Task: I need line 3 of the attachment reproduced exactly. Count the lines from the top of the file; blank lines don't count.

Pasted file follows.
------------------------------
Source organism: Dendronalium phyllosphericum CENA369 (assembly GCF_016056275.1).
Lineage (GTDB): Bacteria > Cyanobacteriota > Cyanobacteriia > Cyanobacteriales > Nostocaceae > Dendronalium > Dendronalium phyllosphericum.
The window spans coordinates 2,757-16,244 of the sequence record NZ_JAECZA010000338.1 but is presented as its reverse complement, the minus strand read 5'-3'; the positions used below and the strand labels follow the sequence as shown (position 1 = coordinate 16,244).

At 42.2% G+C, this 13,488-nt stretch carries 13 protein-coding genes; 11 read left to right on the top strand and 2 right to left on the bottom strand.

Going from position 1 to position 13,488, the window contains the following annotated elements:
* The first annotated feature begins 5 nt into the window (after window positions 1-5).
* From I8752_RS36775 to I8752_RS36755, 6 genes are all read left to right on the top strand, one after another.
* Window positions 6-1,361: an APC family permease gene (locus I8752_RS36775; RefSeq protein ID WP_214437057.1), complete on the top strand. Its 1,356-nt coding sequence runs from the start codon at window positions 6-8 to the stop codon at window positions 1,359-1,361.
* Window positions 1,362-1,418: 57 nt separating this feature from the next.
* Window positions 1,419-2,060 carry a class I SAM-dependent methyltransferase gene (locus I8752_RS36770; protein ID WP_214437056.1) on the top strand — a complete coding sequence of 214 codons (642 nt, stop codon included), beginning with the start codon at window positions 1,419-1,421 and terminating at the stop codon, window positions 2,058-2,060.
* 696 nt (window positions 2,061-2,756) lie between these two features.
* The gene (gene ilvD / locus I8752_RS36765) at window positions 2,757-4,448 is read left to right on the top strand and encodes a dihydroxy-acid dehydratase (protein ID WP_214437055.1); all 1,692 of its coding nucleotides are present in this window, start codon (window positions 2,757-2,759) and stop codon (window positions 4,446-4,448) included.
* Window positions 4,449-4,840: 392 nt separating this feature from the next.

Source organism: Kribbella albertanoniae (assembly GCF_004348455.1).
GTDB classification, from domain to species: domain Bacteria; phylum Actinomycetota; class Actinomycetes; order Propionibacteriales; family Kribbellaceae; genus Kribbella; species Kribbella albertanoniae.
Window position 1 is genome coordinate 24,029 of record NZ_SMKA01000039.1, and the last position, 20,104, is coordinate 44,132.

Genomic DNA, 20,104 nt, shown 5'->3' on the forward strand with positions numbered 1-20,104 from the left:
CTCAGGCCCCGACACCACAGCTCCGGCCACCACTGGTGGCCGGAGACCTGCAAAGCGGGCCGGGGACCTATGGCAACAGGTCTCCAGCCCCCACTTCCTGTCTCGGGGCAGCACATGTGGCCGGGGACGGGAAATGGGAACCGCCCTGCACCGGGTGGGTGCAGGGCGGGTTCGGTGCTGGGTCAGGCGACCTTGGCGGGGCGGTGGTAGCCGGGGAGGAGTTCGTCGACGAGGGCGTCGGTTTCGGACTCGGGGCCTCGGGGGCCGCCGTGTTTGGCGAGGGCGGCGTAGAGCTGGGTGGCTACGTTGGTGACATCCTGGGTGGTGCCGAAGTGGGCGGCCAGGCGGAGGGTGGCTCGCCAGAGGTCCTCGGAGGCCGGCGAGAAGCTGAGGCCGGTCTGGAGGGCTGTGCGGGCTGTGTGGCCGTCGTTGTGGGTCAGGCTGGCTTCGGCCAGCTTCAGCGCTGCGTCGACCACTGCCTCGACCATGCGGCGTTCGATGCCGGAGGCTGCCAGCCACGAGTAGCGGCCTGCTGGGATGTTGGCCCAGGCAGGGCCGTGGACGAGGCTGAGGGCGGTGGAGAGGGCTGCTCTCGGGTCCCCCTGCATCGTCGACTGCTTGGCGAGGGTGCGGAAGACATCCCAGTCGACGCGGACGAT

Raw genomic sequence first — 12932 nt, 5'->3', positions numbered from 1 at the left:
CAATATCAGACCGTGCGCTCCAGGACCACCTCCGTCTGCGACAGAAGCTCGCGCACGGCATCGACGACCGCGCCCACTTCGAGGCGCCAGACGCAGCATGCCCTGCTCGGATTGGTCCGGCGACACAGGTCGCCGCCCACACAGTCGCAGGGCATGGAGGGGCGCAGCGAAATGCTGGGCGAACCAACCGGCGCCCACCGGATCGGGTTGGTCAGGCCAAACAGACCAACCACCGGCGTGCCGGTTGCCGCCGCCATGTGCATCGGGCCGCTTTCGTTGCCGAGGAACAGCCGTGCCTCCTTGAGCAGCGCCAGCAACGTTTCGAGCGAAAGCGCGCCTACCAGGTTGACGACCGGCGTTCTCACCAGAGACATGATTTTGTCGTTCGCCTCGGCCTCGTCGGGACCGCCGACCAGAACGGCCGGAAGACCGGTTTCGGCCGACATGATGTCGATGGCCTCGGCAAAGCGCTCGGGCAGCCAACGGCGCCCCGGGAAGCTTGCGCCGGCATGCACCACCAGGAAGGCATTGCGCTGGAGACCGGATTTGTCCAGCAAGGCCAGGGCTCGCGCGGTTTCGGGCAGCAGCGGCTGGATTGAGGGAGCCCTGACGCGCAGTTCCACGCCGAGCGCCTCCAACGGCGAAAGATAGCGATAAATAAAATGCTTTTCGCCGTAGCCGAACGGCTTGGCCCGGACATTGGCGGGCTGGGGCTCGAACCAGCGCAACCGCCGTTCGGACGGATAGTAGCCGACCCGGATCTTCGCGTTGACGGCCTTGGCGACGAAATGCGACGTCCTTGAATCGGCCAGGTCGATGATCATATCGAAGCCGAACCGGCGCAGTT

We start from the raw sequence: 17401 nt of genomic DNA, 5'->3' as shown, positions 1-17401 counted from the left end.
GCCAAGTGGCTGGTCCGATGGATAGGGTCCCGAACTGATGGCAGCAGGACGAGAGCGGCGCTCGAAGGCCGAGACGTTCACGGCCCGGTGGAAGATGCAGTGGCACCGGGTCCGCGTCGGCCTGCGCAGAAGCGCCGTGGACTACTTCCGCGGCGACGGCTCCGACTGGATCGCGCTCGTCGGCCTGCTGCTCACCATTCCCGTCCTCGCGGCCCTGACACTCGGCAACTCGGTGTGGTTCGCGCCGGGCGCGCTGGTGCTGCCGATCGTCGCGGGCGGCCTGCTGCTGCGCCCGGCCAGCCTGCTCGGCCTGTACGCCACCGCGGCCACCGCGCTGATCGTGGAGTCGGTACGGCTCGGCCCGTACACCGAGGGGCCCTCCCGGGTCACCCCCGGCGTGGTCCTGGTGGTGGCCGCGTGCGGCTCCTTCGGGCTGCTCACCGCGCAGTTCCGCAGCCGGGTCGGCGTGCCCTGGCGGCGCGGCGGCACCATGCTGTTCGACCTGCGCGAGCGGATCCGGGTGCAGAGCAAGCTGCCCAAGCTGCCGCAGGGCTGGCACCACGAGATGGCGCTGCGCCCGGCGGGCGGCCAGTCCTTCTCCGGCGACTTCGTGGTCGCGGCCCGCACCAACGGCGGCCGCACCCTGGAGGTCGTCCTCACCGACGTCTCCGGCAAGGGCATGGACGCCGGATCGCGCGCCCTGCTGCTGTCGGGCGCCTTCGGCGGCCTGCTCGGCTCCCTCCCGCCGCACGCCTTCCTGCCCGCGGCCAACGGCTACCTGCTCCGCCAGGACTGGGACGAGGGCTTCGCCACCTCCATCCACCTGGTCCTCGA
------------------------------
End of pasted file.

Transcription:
The window spans coordinates 2,757-16,244 of the sequence record NZ_JAECZA010000338.1 but is presented as its reverse complement, the minus strand read 5'-3'; the positions used below and the strand labels follow the sequence as shown (position 1 = coordinate 16,244).